The Truman Show Almost Had A Very Different Star And Director

That Peter Weir's 1998 film "The Truman Show" managed to claim as many accolades as it did was kind of extraordinary. It was nominated for three Academy Awards — Best Director, Best Supporting Actor, and Best Screenplay — and won numerous other awards from various other critical bodies. Part comedy, part high-concept sci-fi film, "The Truman Show" followed the everyday life of the good-natured everyman Truman Burbank (Jim Carrey) as he treks to and from work, makes small talk with his neighbors, and enjoys evenings with his wife Meryl (Laura Linney). 

Unbeknownst to Truman, however, he is the lone subject of an elaborate, lifetime-long unscripted TV show watched by billions the world over. His hometown is completely enclosed in an enormous dome, and all the people he has interacted with for his entire life are being fed lines and scenes by the show's all-seeing director Christof (Ed Harris).

Truman, now an adult, has begun to suspect that there is something ... off ... about his existence. As the film progresses, Truman will find more and more cracks in his reality, as when a spotlight slips out of its place and crashes to the ground in front of him. Despite its eerie premise, Weir and Carrey (whose high-paying contract allowed the actor script re-writes) ultimately presented "The Truman Show" as a tale of liberation. The film is oddly sentimental and uplifting; more Frank Capra than Rod Serling. 

One might well imagine a more horrific, paranoia-forward version of this story. And, as a 2018 oral history in Vanity Fair once pointed out, that seems to have initially been the plan. There was a version of "The Truman Show" where Gary Oldman played the lead and Brian De Palma directed. 

The star is the script

In the oral history, producer of "The Truman Show," Lyne Plechette recalls a time when test footage was needed as a proof-of-concept reel for the studio. Fellow producer Scott Rudin (who was recently ousted for abusive behavior) called in a favor from actor Gary Oldman to provide that footage. According to Plechette, Oldman was brought in to play Truman Burbank only for this test footage. Oldman, evidently, understood that Andrew Niccol's script was the star, and he had no interest in actually playing the lead.

The scene in question was to depict Truman coming to the end of his rope. He was certain that the people around him were all actors, and they all knew his name. Truman snatched an infant out of a baby carriage and threated to kill it if the mother didn't admit she knew who he was. When he gathered his wits and handed the baby back to the mother, she was to say "Thank you, Truman." It's like something out of "The Stepford Wives," or perhaps Kurt Vonnegut's "Breakfast of Champions."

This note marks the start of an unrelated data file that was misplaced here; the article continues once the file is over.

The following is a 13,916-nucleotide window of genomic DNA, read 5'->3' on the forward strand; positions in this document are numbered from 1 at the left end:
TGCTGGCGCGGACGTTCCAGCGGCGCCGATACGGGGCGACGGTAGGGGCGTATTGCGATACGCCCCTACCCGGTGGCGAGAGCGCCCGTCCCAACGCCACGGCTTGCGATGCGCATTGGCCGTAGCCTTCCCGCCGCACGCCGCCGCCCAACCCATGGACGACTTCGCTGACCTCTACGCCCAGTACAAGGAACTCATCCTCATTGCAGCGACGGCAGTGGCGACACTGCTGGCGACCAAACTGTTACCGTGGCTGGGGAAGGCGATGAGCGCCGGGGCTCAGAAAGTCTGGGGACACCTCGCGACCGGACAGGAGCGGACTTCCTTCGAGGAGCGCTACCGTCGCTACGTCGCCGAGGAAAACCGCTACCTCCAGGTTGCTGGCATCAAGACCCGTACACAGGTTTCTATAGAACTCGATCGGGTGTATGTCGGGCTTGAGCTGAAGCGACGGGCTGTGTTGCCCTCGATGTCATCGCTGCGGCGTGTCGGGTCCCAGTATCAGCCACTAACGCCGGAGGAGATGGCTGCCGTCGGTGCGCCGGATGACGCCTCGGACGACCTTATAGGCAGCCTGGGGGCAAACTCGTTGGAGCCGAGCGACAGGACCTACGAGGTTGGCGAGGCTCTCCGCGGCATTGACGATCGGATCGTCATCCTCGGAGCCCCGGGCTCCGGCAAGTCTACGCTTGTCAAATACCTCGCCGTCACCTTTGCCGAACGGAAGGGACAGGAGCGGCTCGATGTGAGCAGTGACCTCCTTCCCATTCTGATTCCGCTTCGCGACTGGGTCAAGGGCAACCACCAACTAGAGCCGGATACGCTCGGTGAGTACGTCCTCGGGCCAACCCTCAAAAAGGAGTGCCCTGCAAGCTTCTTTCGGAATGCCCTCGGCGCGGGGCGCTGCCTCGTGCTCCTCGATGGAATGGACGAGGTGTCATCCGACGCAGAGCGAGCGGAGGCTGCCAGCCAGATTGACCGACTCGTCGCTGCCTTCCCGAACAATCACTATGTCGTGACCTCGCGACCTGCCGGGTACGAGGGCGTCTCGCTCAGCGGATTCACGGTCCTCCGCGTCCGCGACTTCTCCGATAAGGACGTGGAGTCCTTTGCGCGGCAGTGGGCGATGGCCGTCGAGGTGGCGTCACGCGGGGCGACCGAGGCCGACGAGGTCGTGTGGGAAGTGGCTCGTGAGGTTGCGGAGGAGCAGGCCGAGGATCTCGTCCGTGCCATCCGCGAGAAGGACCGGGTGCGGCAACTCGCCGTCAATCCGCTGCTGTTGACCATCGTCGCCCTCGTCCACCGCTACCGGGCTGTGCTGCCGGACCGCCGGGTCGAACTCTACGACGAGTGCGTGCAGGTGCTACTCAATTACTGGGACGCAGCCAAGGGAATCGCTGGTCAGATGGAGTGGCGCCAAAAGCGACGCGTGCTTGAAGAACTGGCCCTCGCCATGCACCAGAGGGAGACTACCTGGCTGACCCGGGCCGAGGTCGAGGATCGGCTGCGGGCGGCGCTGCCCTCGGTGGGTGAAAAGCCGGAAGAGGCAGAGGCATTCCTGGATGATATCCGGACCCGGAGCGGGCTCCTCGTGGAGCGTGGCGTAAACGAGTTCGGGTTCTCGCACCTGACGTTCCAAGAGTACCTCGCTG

This falls in line with other stories about how the original script for "The Truman Show" was a lot darker than what film audiences eventually saw. In an earlier draft, Truman wasn't a kind everyman, but an alcoholic who was having an affair, and who witnessed assaults without ever intervening. All this, while being watched by billions. It seems a coat of inky black guilt and moral ambiguity was initially part of the film. 

To match that darkness, "The Truman Show" had once hired Brian De Palma to direct, a filmmaker best known for his twisty thrillers and depraved stories of murder and sex. 

The De Palma show

Anyone familiar with De Palma's work knows that voyeurism is a big part of his oeuvre. There are multiple scenes throughout the director's filmography that depict characters taking pictures through windows, or simply spying on others. In the finished version of "The Truman Show," the audience and Truman both learn at the same time that his life is being filmed. According to the oral history, De Palma wanted to tell the story from the camera's perspective, the audience peeping in on Truman throughout. He likely wanted "The Truman Show" to be, essentially, a sizzle reel for the in-universe Truman show. Knowing De Palma, he would have likely made clever use of split screens. 

De Palma eventually left the project to work on the 1996 spy film "Mission: Impossible," back when it was a single, terse spy thriller, and not a high-octane series of Tom Cruise midlife crises. It was at this point that Rudin called Peter Weir to direct, and that Jim Carrey became interested in playing the lead. 

Given some of the titles in his filmography, Carrey seems to have aspired to be the next James Stewart. This is clearest in the 1999 Frank Darabont film "The Majestic," but it seems to factor into "The Truman Show" as well. Because he was so powerful in Hollywood in the 1990s, Carrey seems to have remade "The Truman Show" into the type of film he wanted it to be. 

As it stands, audiences can only imagine the dark version that it once was.